My Lords, first, I condemn the terrorist attack in Christchurch, the attack in Utrecht and the attack yesterday in Surrey. All the victims of these incidents are in my thoughts and prayers. Terrorists can never be allowed to win; we utterly reject their message of hate, violence and killing. I also express my anger and disappointment at the actions of the social media companies following the terrorist attack in Christchurch—time and time again, they fail us. They are publishers and are responsible for the content on their platforms. Can the Minister confirm that the White Paper she referred to in her Statement will be the start of putting on the statute book the toughest laws possible in the UK to ensure that these companies understand their responsibilities and that there will be serious consequences where they fail to take them seriously?
I absolutely confirm to the noble Lord that the White Paper and its consequent legislation will tackle this. I have had numerous contacts with CSPs; on each occasion, I have made this point most strongly. They have heard submissions from the honourable Member Luciana Berger about some of the disgusting content about her that has been put online. I have only to look at Twitter to see some of the absolutely appalling comments that people make, particularly about Members of either your Lordships’ House or of the other place. To put such a video online is the final straw, so I totally agree with my right honourable friend the Home Secretary, and the sooner this legislation comes, the better.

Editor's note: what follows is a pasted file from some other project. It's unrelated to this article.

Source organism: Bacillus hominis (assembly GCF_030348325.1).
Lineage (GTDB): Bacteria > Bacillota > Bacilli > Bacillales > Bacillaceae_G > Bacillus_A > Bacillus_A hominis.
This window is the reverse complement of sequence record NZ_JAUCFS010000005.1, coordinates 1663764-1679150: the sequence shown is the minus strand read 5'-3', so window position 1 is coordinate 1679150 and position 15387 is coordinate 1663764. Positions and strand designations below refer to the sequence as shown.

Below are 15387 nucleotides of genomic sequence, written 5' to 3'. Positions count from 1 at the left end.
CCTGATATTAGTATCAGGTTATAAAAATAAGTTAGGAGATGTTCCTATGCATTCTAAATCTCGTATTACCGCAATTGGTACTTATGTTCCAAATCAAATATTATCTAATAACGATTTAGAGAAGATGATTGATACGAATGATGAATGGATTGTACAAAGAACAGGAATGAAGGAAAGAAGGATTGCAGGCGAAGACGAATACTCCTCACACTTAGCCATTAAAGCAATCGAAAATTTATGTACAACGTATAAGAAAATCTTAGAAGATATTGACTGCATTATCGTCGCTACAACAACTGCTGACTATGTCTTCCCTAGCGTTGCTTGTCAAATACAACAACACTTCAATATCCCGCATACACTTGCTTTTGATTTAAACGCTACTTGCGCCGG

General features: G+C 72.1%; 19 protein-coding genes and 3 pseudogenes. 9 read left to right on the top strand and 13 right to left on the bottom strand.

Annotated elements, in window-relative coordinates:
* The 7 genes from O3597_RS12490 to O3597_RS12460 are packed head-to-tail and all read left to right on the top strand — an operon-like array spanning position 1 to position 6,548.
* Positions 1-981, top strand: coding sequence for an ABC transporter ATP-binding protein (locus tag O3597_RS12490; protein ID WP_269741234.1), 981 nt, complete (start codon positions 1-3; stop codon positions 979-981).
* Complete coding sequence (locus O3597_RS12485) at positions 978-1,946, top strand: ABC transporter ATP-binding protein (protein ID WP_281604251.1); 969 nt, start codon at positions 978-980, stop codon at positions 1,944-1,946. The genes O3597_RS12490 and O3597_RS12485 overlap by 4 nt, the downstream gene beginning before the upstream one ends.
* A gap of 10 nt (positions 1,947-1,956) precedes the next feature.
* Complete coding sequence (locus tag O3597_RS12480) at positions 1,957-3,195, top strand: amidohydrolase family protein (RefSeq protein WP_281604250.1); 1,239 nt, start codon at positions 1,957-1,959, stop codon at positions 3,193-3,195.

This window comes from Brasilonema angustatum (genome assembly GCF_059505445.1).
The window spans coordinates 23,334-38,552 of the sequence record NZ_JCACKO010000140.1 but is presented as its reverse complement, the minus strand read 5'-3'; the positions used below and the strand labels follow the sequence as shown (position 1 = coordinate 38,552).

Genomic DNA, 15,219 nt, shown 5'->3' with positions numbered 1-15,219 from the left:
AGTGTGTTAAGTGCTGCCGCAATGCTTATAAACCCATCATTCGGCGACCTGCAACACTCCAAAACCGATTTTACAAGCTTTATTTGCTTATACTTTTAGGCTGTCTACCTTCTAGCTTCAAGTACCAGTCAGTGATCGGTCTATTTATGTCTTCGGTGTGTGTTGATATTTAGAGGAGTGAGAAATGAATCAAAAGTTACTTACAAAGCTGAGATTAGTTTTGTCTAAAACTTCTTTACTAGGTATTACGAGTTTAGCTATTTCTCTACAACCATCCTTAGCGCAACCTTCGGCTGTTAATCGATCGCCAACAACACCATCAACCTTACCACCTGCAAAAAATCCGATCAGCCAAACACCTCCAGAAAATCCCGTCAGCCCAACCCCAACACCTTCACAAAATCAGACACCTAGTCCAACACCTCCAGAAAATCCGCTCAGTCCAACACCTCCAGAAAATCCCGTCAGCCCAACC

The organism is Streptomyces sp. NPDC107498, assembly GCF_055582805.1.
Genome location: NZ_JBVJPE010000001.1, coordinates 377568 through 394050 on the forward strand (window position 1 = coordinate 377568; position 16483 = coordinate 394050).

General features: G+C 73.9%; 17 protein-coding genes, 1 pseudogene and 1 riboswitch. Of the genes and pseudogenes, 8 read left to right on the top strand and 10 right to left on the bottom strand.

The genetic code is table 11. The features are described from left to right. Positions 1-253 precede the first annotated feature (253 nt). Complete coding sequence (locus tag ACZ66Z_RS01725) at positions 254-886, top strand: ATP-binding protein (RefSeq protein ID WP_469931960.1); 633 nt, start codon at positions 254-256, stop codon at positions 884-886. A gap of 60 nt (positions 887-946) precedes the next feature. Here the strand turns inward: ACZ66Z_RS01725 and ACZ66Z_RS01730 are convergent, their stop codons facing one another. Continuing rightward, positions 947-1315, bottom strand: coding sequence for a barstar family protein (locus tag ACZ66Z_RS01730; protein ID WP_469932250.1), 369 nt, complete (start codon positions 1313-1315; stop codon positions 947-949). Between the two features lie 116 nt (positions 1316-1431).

My Lords, I also associate myself with the remarks of the noble Lord, Lord Kennedy. The absolutely shocking events in Christchurch last Friday sent shockwaves right around the world, particularly in this country—Muslims here were fearful of going to a mosque on Friday as well. It is clear now that Muslims need more than thoughts and prayers because many fear that this can and will very likely happen in the UK.
I am glad the Minister highlighted social media responsibilities. The media and some politicians have created a climate in which far-right ideology and commentary can flourish—by giving platforms to right-wing hate preachers and to journalists who write racist opinion pieces, and to those who support Islamophobia on TV. Words have consequences—these events did not happen in a vacuum—and these are no longer fringe ideologies but ideologies tolerated and dressed up as freedom of speech. Will the online harms White Paper that the Minister mentioned include looking at mainstream media? The comments on online mainstream media pieces, such as those on Mail Online, are equally disgraceful and as disgusting as those on social media. That needs to be seriously looked at.